2 top Warren Buffett stocks to buy and hold for the long haul

These are two of the Oracle of Omaha's biggest tech investments.

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This article was originally published on Fool.com. All figures quoted in US dollars unless otherwise stated.

One of the keys to Warren Buffett's phenomenal success over the years has been his willingness to buy stocks of good companies possessing long runways of future growth at discounted prices and then hold them for the long haul.

Using exactly that strategy, Buffett has generated aggregate gains of 3,641,613% since taking control of Berkshire Hathaway (NYSE: BRK.A) (NYSE: BRK.B) in 1965, for a 20.1% compound annual growth rate (CAGR). In comparison, the S&P 500 has generated 30,209% in total returns over that period, for a CAGR of 10.5%. In other words, there's a good reason Buffett is referred to as the Oracle of Omaha and people buy, sell, and hold the same stocks he does. 

Buffett was relatively late in buying tech stocks, but he's made up for that since. The following pair of companies represent some of his biggest tech holdings. They fit neatly within his strategy, and you can also buy and hold them for the long run.

Apple

Apple (NASDAQ: AAPL) is not only Buffett's biggest tech holding but his largest holding overall, representing a whopping 41% of Berkshire Hathaway's total portfolio. With almost 1 billion shares under his management, the investing oracle has accumulated $128.2 billion worth of Apple stock. With shares down 23% from recent highs and at some of the lowest prices in the past year, it's a stock you might want to consider acquiring for your own portfolio.

The weakness has to do with the new iPhone 14, which reportedly faces weakening demand. The company reportedly reversed plans to hike production because of it, but such bearishness is all relative. 

The iPhone, which was unveiled in September and starts at $1,000, is still selling quite well, beating out low-cost entry-level models elsewhere, and Apple is still planning to produce some 90 million iPhone 14s, which is in line with its original forecast for the device.

Apple still commands about half of the U.S. smartphone market, despite the iPhone getting long in the tooth after having been first introduced 15 years ago. And MacBook shipments are going against the grain, with market intelligence firm IDC reporting shipments surging 40.2% in the third quarter compared with a 15% decline in global PC shipments. 

Yet, as much as hardware remains a driving force for Apple, services are the real growth opportunity going forward. Services account for 20% of total sales, though the company is not immune to economic concerns. Analysts estimate App Store revenue dropped 5% in September due to a sharp decline in gaming revenue as inflation and recession fears take a toll on consumers. Growth may be a little slower now than it was, but margins are rising, and at 71.5%, well above Apple's 43.3% overall gross margins.

There will be ups and downs in any business, but Apple will be commanding a leadership position for years to come and would be a stock to consider now and in the future.

Verisign

Although Buffett first bought Verisign (NASDAQ: VRSN) nearly a decade ago, he has not accumulated nearly as much of its stock as he has of Apple's. He owns 12.8 million shares, worth some $2.3 billion. Not shabby, but it represents only 0.7% of the Berkshire portfolio, so its rise and fall won't have as great of an impact on performance. Still, it's one that investors ought to consider as well.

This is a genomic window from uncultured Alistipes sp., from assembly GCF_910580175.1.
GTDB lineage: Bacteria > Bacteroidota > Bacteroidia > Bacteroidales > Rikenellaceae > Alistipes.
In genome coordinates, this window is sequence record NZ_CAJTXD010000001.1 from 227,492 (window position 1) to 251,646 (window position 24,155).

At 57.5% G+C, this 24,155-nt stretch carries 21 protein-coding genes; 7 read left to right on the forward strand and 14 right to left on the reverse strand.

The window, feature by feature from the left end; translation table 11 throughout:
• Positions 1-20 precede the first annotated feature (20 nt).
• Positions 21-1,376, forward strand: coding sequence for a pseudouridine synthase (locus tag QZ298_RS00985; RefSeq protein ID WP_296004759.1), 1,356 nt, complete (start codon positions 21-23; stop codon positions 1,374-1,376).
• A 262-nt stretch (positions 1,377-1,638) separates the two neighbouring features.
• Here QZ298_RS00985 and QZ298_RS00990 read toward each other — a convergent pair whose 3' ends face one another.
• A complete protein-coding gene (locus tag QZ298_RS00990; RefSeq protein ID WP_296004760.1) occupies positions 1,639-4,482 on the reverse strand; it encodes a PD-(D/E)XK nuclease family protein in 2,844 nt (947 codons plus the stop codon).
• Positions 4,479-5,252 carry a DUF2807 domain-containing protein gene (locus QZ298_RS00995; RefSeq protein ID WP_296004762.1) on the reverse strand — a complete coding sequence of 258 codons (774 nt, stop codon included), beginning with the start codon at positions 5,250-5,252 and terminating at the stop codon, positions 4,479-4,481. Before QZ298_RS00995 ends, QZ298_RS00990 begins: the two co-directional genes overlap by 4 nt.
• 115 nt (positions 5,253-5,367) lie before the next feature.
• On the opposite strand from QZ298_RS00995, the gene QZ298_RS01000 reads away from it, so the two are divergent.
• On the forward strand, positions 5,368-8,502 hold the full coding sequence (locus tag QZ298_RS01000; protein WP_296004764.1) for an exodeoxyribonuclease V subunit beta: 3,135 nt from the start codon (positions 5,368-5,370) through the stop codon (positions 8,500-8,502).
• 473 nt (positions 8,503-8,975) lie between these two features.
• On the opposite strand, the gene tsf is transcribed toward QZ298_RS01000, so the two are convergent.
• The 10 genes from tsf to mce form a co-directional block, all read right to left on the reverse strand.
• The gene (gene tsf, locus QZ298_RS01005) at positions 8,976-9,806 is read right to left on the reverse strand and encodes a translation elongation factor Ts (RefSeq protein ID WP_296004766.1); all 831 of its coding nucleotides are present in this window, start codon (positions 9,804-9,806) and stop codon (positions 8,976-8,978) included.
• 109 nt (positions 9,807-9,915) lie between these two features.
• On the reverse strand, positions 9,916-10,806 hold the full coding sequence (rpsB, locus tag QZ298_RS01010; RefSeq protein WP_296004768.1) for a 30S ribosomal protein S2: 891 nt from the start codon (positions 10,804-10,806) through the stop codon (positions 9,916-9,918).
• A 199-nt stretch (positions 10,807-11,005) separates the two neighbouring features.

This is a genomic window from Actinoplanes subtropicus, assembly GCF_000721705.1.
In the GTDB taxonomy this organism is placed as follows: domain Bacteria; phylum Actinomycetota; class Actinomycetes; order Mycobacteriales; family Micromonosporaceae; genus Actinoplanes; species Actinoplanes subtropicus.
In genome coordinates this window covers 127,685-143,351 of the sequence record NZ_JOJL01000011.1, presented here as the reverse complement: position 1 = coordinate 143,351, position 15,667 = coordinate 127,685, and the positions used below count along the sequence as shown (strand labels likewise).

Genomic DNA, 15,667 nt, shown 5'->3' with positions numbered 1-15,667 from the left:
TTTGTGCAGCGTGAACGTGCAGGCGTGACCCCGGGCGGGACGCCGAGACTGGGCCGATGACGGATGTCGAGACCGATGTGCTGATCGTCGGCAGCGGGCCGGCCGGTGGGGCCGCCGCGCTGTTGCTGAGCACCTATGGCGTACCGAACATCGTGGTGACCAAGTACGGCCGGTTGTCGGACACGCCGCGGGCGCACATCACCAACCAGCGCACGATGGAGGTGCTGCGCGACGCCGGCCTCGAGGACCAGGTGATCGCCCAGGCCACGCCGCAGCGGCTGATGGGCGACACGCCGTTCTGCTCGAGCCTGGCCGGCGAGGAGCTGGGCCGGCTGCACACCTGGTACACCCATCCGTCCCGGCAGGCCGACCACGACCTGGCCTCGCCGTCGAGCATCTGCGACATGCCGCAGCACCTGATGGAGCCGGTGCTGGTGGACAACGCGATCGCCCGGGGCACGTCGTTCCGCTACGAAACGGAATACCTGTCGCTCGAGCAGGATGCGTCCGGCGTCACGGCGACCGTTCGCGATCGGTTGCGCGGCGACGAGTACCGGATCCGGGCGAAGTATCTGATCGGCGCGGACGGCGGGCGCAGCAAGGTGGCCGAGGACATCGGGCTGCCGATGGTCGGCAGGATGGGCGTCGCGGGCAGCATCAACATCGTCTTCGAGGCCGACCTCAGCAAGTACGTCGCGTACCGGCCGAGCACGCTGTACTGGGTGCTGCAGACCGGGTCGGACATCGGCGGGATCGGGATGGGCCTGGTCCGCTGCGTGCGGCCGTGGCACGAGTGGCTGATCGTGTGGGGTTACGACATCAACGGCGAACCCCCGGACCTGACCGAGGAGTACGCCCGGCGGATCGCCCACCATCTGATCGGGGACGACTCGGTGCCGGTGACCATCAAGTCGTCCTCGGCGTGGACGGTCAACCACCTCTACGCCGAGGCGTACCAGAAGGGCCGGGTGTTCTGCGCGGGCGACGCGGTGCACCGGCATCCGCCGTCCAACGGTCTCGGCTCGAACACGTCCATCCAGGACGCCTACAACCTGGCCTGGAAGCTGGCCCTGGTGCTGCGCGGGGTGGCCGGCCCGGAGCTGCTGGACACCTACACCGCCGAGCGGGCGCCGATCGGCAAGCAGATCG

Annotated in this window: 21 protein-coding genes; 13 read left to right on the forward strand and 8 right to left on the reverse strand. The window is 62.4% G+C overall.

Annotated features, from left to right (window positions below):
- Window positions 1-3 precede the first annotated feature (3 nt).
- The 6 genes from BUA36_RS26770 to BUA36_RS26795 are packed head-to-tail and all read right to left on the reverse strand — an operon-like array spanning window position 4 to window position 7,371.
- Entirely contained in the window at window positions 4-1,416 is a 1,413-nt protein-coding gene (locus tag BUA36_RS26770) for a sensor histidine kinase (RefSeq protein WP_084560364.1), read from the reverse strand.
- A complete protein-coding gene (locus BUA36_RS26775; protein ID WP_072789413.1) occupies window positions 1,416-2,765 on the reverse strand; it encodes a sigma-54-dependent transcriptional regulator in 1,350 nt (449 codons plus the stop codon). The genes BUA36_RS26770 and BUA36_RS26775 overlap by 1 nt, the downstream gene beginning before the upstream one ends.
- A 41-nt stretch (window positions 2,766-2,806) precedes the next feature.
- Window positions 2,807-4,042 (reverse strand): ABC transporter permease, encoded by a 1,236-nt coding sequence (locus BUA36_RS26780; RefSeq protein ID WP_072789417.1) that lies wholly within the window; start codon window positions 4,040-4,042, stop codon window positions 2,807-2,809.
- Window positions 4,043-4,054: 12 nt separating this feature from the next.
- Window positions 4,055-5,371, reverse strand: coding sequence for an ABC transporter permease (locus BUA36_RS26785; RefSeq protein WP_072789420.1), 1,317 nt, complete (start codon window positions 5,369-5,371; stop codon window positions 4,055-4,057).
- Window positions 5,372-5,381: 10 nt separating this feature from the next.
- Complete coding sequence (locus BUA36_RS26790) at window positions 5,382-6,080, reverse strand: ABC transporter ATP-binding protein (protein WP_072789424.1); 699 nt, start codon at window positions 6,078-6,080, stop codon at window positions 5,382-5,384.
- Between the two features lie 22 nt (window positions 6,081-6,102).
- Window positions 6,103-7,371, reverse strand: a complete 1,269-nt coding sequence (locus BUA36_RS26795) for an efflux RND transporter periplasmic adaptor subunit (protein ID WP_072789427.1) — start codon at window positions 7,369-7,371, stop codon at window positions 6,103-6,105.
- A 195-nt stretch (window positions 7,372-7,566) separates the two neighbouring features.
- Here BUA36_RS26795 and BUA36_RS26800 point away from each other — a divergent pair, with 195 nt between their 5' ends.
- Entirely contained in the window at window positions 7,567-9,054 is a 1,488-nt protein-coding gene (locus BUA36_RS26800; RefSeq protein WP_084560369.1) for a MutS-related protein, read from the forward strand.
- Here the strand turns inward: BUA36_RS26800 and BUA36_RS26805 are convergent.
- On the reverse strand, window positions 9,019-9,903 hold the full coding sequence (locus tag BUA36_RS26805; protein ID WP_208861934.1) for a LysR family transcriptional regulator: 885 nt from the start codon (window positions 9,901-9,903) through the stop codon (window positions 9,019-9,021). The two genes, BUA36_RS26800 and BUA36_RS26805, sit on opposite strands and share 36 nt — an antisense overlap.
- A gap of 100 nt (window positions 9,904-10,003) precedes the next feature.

Verisign is the premier global provider of domain name registry services. It's the main company charged with doling out the .com, .edu, .gov, and .net domain names you find on the internet, while providing the routing support for them. Its behind-the-scenes operations basically point people to the correct website when they type in any site ending in those designations, helping to keep the world online and connected.

Verisign ended the second quarter with 351.5 million domain name registrations across all top-level domains, all of which pay a fee to it annually. It's been likened to the exclusive toll collector on the internet's "toll road," and it enjoys high-margin recurring revenue while having conversely low capital requirements, leading to very stable free cash flow generation.

There's no likelihood the internet is going anywhere, and its importance to business, even in the face of a potential recession, only continues to grow. Certainly, there was a massive uptick in the number of people starting their own businesses during the early months of the pandemic -- and registering their domain names -- that has since normalized, but that just underscores the long-term upward trajectory Verisign has at its back.

Buffett first bought Verisign in the fourth quarter of 2012, investing $143 million at an average of around $42 per share. With near monopoly-like status in its industry, careful stewardship of its business, and a cash-rich stream of revenue, the growth thesis behind Buffett's purchase of Verisign is still very much intact. With shares down 30% year to date, it may be the perfect time to buy your own stake, too.   

This article was originally published on Fool.com. All figures quoted in US dollars unless otherwise stated.

Rich Duprey has no position in any of the stocks mentioned. The Motley Fool Australia's parent company Motley Fool Holdings Inc. has positions in and has recommended Apple and VeriSign. The Motley Fool Australia's parent company Motley Fool Holdings Inc. has recommended the following options: long March 2023 $120 calls on Apple and short March 2023 $130 calls on Apple. The Motley Fool Australia has recommended Apple. The Motley Fool has a disclosure policy. This article contains general investment advice only (under AFSL 400691). Authorised by Scott Phillips.

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